Is there any significant evidence that any of the following herbal remedies actually work in treating the conditions with which they’re associated?
Aloe vera for treating minor burns, including sunburn – 2009 review concludes: “some promising results with the use of aloe vera for diverse dermatologic conditions, clinical effectiveness of oral and topical aloe vera is not sufficiently and meticulously explored as yet.”
Black cohosh for reducing menopause symptoms – UK NHS clinical knowledge database states: “There is no good evidence that phytoestrogens, black cohosh, evening primrose oil, dong quai, ginkgo biloba, or ginseng are effective for treating menopausal symptoms.”
Boswellia (frankincense) for coping with arthritis and joint pain: NHS Choices says about the study of this substance: “One trial is rarely conclusive; more data are needed.”
Cranberry for cystitis and urinary-tract infections: Science-based Pharmacy has this to say after reviewing the literature: “When it comes to alternative medicine for urinary tract infections, there’s not much use in cranberry juice.”
Echinacea for influenza and cold prevention: The British Medical Journal reports that evidence of moderate quality obtained so far would suggest that, “Compared with placebo We don’t know whether echinacea is more effective at reducing the duration of symptoms of the common cold.”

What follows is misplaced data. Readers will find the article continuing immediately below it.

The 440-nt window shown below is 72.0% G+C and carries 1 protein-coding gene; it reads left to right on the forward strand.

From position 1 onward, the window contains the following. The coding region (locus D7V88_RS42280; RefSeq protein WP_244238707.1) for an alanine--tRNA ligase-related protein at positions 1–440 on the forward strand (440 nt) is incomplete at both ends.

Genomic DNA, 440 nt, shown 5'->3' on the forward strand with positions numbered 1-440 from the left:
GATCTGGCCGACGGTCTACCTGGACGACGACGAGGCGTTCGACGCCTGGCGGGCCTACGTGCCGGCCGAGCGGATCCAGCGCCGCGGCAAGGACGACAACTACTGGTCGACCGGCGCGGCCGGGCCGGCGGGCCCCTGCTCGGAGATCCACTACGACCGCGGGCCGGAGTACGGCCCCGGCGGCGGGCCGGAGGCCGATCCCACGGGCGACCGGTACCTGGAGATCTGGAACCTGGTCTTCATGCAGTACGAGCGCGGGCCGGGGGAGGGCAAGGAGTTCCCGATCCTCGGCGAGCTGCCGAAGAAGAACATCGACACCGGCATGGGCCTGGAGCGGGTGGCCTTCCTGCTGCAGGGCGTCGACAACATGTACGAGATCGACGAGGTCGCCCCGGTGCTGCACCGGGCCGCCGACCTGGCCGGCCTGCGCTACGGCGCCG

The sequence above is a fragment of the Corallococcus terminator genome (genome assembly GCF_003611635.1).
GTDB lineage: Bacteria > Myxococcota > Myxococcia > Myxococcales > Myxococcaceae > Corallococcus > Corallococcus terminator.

Evening primrose oil for reducing cholesterol levels: Attract Wales (a UK NHS site that answers health questions) states: “We found very few studies in humans examining the effects of evening primrose oil on lipids. Those that were found were small and contained possible confounding factors.”
Feverfew for preventing migraines: A Cochrane Review says, “There is insufficient evidence from randomised, double-blind trials to suggest an effect of feverfew over and above placebo for preventing migraine.”
Flaxseed for treating the bone condition osteoporosis:
Ginkgo for Alzheimer’s and improving mental acuity: NHS Choices reports that a recent study suggests that, “Ginkgo biloba does not improve cognitive function in people with mild–to-moderate dementia.”
Papaya for herniated spinal disks: An enzyme extracted from papaya fruit can be injected into herniated disks to dissolve the gelatinous tissue and so reduce protruberant swelling (Time magazine report), this does not imply that eating papaya will be of benefit as enzymes are proteins and are broken down by the digestive system.
UPDATE: 8th July 2010
This item has come in for some criticism from “MyQute” regarding my “attack” on “natural” “foods”. I’ve used inverted commas around those words because I disagree vehemently with their use in this discussion. Anyway, here are my responses to the attack:
First, they’re not “foods”, foods are eaten for nutritional purposes, these are meant to have medicinal effects.
Secondly, the majority are not “natural” they’re produced in manufacturing plants and sold in stores, there’s nothing natural about the processes involved.
Third, I did not simply use NHS references, check each link you’ll see.
Fourth, everything on the NHS website is vetted by medical professionals with no vested interest in the issues other than in the sense that they would rather not see people waste their money on products that may have a detrimental effect.
Fifth, the references I cite round up data from various sources, such as Cochrane Reviews and are not to single studies, they each generally weigh up all the available evidence and that points to most of these products as having little or no benefit in the claimed conditions.